Minimum Wage: Who Decided Workers Should Fall Behind?
It was encouraging to see President Obama propose an increase in the minimum wage in his State of the Union Address, even if the $9.00 target did not seem especially ambitious. If the $9.00 minimum wage were in effect this year, the inflation-adjusted value of the minimum wage would still be more than 2.0 percent lower than it had been in the late 1960s. And this proposed target would not even be reached until 2015, when inflation is predicted to lower the value by another 6 percent.
While giving a raise worth more than $3,000 a year to the country’s lowest paid workers is definitely a good thing, it is hard to get too excited about a situation in which these workers will still be earning less than their counterparts did almost 50 years ago. By targeting wage levels that roughly move in step with inflation we have implemented a policy that workers at the bottom will receive none of the benefits of economic growth through time. In other words, if we hold the purchasing power of the minimum wage fixed through time, as the country as a whole gets richer, minimum wage workers will fall ever further behind.
It is important to realize that this was not always the case. The federal minimum wage was first put in place in 1938. From that year until 1968 when its value peaked, the purchasing power of the minimum wage increased by more than 140 percent. As a result, minimum wage workers saw a sharp increase in their living standards. Over this 30 year period, low wage workers shared in the gains of the economy as a whole as the minimum wage rose in step with productivity growth.
If workers at the bottom had continued to share in the economy’s growth in the years since 1968 as they had in the three decades before 1968, we would be looking at a very different economy and society. If the minimum wage had risen in step with productivity growth it would be over $16.50 an hour today.That is higher than the hourly wages earned by 40 percent of men and half of women.
It shouldn’t seem strange that the wages of workers at the bottom rise in step with productivity, after all they do for many other workers even when the work has not in any direct way become more complex. For example, when a realtor is selling a $400,000 home rather than a $200,000 home it does not necessarily require any greater effort or skills. In fact, if we were talking about the years of the housing bubble, it may just be the case that the same home had doubled in price. Yet, the commission will be twice as much.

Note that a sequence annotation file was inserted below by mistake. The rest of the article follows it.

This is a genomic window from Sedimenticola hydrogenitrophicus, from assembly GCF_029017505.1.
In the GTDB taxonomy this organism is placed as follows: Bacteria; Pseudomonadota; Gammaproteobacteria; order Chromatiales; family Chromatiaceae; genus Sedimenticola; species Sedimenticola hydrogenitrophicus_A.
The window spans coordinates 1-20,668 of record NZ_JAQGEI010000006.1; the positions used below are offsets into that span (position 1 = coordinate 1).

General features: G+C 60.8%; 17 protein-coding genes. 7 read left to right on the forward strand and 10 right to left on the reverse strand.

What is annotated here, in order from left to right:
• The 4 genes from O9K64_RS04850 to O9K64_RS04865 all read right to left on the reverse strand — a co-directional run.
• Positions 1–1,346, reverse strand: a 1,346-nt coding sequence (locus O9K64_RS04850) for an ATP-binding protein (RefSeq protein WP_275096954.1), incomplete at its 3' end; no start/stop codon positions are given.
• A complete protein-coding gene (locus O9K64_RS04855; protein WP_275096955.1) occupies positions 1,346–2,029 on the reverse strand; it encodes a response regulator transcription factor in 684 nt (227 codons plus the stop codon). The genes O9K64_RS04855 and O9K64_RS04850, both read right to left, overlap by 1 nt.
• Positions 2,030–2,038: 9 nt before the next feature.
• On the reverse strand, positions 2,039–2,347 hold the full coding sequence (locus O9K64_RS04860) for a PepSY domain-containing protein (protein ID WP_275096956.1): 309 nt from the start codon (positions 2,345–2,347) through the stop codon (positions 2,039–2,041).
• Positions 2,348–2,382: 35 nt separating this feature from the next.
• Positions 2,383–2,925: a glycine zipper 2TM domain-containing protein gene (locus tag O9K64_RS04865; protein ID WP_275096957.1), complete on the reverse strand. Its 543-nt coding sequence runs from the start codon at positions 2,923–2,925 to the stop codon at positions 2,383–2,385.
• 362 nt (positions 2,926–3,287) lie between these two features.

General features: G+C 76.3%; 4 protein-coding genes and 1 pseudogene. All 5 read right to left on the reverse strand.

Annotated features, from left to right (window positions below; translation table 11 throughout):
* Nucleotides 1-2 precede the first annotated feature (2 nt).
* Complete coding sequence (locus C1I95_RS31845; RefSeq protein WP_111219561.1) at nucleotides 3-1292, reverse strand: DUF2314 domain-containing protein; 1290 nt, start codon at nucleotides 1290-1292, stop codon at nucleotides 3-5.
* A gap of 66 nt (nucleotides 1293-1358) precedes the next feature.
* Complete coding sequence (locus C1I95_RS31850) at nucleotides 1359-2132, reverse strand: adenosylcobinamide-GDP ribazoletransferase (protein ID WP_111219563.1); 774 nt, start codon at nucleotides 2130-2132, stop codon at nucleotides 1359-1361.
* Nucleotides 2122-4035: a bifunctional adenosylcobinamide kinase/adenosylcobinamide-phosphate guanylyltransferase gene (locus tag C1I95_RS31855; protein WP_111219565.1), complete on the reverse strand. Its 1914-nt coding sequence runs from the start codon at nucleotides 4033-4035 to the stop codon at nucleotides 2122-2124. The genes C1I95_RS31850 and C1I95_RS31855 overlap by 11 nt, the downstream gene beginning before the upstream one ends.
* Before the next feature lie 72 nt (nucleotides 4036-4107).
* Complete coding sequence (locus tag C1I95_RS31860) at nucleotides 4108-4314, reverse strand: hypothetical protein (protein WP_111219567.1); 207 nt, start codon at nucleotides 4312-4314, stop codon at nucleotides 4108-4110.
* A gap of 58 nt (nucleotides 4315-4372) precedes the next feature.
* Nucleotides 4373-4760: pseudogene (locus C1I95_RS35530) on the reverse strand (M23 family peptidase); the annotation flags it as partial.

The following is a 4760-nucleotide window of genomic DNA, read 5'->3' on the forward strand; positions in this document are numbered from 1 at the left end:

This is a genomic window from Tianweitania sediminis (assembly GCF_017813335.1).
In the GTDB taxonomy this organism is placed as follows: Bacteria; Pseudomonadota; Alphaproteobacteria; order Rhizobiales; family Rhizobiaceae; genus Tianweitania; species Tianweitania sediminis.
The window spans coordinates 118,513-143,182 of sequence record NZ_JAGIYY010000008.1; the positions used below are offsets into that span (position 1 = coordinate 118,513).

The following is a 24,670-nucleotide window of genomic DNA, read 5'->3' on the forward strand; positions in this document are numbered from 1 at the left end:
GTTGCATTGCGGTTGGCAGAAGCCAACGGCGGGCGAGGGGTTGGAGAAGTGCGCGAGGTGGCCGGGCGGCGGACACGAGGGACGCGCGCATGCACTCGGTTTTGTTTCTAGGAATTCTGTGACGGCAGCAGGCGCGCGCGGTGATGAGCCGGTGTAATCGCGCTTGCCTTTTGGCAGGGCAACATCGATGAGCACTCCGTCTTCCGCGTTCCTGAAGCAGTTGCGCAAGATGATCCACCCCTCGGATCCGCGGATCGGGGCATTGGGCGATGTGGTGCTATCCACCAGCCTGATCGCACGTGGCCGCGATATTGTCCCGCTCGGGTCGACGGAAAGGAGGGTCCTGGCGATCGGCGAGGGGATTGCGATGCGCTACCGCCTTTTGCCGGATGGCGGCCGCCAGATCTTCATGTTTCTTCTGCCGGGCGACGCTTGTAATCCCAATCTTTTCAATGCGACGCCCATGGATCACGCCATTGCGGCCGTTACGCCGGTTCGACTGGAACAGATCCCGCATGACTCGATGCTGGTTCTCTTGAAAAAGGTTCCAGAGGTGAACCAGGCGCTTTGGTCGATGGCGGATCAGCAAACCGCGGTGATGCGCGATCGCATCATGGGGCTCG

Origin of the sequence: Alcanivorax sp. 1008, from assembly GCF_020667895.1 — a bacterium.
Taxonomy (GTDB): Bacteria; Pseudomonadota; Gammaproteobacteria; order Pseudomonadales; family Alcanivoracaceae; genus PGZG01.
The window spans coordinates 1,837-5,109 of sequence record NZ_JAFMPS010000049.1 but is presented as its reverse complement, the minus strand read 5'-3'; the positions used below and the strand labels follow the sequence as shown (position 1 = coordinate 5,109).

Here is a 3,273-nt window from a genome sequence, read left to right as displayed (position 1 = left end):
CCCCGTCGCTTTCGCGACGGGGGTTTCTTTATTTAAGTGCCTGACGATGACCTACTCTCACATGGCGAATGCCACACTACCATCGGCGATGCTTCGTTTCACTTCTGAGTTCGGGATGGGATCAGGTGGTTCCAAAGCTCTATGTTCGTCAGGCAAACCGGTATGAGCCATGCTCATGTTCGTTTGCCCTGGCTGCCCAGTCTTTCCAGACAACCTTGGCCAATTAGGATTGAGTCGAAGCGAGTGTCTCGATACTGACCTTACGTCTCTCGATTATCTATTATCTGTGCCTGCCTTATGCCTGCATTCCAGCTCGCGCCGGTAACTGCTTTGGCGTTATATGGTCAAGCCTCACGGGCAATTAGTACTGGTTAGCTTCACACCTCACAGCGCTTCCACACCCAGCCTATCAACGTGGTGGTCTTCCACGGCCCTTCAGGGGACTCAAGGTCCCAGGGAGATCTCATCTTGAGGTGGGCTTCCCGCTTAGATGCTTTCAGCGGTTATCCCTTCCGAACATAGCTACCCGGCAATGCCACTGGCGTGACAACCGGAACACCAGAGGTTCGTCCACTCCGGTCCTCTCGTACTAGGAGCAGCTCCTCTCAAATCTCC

There would be similar stories in many other occupations where the growth of the economy by itself would tend to make wages rise. It is not obviously more difficult or time-consuming to sell 1000 shares of stock or credit default swaps at prices that are twice as high, yet the commissions going to the brokers are likely to be twice as large.
Doctors, lawyers, and other highly educated professionals have also been positioned to benefit from the growth in the economy. We have left those at the bottom out. This has been by design and nowhere is that more clearly the wage with a minimum wage that has been set at level that has not even kept pace with the cost of living.
As a practical matter we couldn’t possibly raise the minimum wage any time soon to $16.50 without serious disruptions to the economy. One result would also be higher prices in the economy. Of course this is also the result of having doctors who average $250,000 a year and Wall Street bankers who can pocket many millions of dollars a year. Their income is a cost to everyone else.
Somehow the issue of higher prices and inflation is an important point when we discuss the wages of people getting $7.25 an hour to wash dishes but it is not supposed to enter into polite conversations when we talk about the most highly paid workers. That is a political choice, not an economic one.
We have structured our economy so that we can get cheap restaurant meals because of low-paid workers. Hotel stays cost less because we ensure a plentiful supply of workers at near the minimum wage. And convenience stores stay open 24 hours because the people working the midnight shift get paid almost nothing.
There is no economic reason why those at the bottom should not share in the gains from economic growth. And there is no economic reason, why those at the top should be such disproportionate beneficiaries. We rigged the deck this way more than three decades ago. We can restructure the rules so that money no longer flows upwards. A minimum wage that again follows in step with productivity growth would be a large part of this reversal.
Dean Baker is a macroeconomist and co-director of the Center for Economic and Policy Research in Washington, DC. He previously worked as a senior economist at the Economic Policy Institute and an assistant professor at Bucknell University.